Author Topic: First attempt at Papa John's clone  (Read 2691 times)

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Offline Imaginate

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First attempt at Papa John's clone
« on: February 26, 2010, 07:49:41 PM »
Well, I took a stab at the Papa John's crust developed by Pete-zza.  I scaled down the recipe a bit using the expanded dough calculator here to make a 12" pizza.  I made the same-day formula that requires you to punch down the dough after the initial rise, and allow a second rise. Total rise time was 7 hours 55 minutes.  I baked the pizza on a stone, at 500F for about 8 minutes.  I used my own sauce recipe because I don't really care for PJ sauce, but I may give it a shot next time.  For the cheese I used Meijer brand low moisture mozzarella.  If my memory serves, it tasted pretty close to what PJ uses, but I haven't had PJ in ages.  Overall, the pizza was delicious.  I got some large bubbles in the crust, but the crumb structure was excellent and the flavor was superb.  It definitely reminded me of a PJ crust.  Thanks go out to Pete-zza for developing the formula, I will be making this one often. 

Picture of the finished pizza, it's somewhat blurry because my only camera is on my phone.

http://tinyurl.com/yemxrhs


Offline Pete-zza

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Re: First attempt at Papa John's clone
« Reply #1 on: February 26, 2010, 09:13:12 PM »
Imaginate,

To refresh my memory, I went back to the Papa John's clone thread to see which PJ clone version you used. It is the one at Reply 24 at http://www.pizzamaking.com/forum/index.php/topic,6758.msg59357.html#msg59357. Considering that you used less than 1/8 teaspoon IDY, you got nice volume and a lot of nice bubbling in the finished crust. Also, with a roughly 8-hour room temperature fermentation, it is a convenient dough to schedule and make, although the timing may vary from one kitchen to another based on the room temperature.

I usually try to keep the rim size on the small side so that it doesn't rise that much during baking. Doing that makes my pizzas look more like what I buy from Papa John's. But, for those who like a puffy crust with bubbles, it looks like your shaping method produces those results. Your pizza looks inviting.

Papa John's uses a cheese formulation from Leprino Foods. I am sure that your Meijer mozzarella cheese was better than the Leprino product, which I deem to be the weak link in PJ pizzas. Also, your cheese does not have any additives, so it will be a more natural tasting cheese.

Peter

Offline Dan101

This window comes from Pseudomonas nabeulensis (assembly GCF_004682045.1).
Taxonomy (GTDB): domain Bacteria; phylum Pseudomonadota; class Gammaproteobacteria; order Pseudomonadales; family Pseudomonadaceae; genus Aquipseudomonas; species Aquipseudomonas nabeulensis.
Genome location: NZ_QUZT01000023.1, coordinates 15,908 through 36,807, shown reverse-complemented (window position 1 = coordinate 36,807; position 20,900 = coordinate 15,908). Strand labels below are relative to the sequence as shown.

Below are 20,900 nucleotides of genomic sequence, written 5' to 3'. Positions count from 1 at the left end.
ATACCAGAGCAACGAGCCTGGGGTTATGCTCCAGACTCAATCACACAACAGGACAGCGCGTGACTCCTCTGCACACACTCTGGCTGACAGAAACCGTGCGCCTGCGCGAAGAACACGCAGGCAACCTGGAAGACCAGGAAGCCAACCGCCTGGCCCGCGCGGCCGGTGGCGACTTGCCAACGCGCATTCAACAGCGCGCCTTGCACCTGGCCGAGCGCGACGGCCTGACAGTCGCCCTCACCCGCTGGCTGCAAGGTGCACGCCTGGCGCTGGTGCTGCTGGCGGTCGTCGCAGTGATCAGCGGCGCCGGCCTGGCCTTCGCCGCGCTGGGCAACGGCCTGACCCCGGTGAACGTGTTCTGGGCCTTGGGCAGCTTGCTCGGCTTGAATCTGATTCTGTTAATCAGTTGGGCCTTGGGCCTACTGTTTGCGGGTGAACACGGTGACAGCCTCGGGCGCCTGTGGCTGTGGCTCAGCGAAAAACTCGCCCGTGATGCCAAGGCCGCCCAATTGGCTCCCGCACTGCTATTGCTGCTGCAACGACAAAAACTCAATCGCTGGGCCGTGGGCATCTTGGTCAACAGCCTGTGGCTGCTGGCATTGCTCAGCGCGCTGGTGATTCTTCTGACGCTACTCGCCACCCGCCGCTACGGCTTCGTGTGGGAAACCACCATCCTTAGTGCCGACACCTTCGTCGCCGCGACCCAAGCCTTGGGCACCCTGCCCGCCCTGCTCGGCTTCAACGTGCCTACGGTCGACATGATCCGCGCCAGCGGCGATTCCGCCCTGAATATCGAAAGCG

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Re: First attempt at Papa John's clone
« Reply #2 on: March 03, 2010, 12:54:35 PM »
Ah bubbling of the PJ's crust...former bane of my life lol.  Every Pizza needed at least two attacks with the the bubble bursting spear whilst it was going through the oven!

Offline scott r

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Re: First attempt at Papa John's clone
« Reply #3 on: March 03, 2010, 01:02:26 PM »
if your dough is bubbling it is either too cold, or it could use some more fermentation time.   

Offline Imaginate

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Re: First attempt at Papa John's clone
« Reply #4 on: March 03, 2010, 04:20:38 PM »
You know I'll be honest, I don't necessarily hate bubbling of the crust.  I did do another one and I let it sit for it's second rise a little longer.  I think the first one was slightly under-fermented.  It was slightly hard to stretch out.  The second one I did was much easier, and did not have as much bubbling up.  I have to say that this crust recipe has reinvigorated my pizza making passion.  I was in a bit of a rut lately after having a run of disappointing pizzas.  I also love the fact that it reheats quite well.  I think this has already become my go-to formula.

Offline tzoavva

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Re: First attempt at Papa John's clone
« Reply #5 on: March 07, 2010, 09:49:28 AM »
After working on Randy's American Style Pizza found on this link (http://www.pizzamaking.com/forum/index.php/topic,2150.msg18890.html#msg18890) for a couple of times [my results from that adventure/experience can be found here (http://www.pizzamaking.com/forum/index.php/topic,10325.msg90770.html#msg90770)] 

I decided to also take a stab at the PJ clone.  So realizing there were several variations of the recipe (http://www.pizzamaking.com/forum/index.php/topic,6758.msg60076.html#msg60076)  5 day ferm, 2days, 12 hours ferm and 8hours ferm.  I decided to tackle the 8 hour ferm one first like you Imaginate.   I missed that the recipe called for punching down the dough at 5 1/2 hours so I did one solid 8 hour ferm.  Perfect for mixing the dough up before going to work and then comming home to ready made dough for dinner.  That and the fact I used Canola oil were the only modifications I did on that recipe and here are the pics from my first attempt at PJ 8 hour clone.  I know my toppings don't look like a PJ pizza....trying to finish up some fresh mozz I have in the fridge :) before going out to buy some low moisture part skim mozz.

I want to definitely try the 5 day ferm as well.  These are great recipes I will also add.  I know it is easier to go out and buy a ready made pizza but really this way you know exactly what you are consuming versus store bought ones.

Joanna
« Last Edit: March 07, 2010, 09:52:42 AM by tzoavva »